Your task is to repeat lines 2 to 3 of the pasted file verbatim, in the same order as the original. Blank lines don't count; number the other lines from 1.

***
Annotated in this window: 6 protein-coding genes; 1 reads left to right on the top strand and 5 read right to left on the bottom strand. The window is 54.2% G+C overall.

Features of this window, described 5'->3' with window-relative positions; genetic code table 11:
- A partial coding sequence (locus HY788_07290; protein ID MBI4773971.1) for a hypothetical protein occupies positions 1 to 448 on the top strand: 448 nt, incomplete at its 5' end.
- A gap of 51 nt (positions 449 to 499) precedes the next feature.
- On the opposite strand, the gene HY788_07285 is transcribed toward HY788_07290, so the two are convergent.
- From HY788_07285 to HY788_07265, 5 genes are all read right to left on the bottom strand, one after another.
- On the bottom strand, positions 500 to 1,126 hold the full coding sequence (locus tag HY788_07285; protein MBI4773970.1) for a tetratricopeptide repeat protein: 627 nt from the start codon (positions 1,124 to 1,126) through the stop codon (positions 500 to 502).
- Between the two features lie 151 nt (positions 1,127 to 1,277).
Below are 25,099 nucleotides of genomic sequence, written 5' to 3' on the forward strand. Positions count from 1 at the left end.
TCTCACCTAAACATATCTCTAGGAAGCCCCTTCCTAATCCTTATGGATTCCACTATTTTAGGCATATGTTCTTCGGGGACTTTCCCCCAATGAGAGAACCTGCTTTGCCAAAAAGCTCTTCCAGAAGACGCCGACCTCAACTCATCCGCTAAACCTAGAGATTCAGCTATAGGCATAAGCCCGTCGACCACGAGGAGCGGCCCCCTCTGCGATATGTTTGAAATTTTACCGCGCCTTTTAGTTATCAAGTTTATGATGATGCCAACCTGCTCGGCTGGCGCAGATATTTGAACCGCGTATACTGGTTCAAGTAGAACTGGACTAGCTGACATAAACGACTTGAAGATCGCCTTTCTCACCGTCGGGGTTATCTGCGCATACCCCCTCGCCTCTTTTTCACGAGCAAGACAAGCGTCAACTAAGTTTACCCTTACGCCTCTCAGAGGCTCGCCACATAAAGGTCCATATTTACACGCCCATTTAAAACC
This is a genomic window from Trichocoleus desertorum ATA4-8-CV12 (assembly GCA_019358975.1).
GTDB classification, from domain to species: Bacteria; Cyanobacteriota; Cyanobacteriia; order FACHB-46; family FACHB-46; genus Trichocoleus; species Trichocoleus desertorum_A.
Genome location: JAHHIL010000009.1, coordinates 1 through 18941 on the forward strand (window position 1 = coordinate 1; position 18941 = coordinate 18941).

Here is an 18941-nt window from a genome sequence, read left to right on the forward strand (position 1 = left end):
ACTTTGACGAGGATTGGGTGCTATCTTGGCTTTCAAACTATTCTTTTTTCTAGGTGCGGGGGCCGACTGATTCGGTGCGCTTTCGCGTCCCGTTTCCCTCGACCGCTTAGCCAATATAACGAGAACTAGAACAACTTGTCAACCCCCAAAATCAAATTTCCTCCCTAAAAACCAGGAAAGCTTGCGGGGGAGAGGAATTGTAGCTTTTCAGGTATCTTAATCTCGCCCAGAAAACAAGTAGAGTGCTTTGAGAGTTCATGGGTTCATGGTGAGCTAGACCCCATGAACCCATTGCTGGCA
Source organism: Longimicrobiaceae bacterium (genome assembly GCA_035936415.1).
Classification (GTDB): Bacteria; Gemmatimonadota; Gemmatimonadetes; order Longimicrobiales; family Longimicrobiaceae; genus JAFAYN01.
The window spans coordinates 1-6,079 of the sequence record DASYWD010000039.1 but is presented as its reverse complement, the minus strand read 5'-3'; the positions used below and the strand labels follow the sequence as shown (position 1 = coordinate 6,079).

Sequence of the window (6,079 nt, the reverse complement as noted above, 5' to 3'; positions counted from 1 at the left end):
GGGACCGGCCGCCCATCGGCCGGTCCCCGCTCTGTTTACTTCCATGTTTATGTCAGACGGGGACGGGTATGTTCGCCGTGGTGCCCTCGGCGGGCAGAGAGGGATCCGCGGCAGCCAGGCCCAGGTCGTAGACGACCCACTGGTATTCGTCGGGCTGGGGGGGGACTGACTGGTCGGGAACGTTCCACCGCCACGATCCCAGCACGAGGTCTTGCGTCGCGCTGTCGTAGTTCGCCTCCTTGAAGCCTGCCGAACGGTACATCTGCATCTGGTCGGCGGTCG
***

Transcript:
Features of this window, described 5'->3' with window-relative positions; genetic code table 11:
- A partial coding sequence (locus HY788_07290; protein ID MBI4773971.1) for a hypothetical protein occupies positions 1 to 448 on the top strand: 448 nt, incomplete at its 5' end.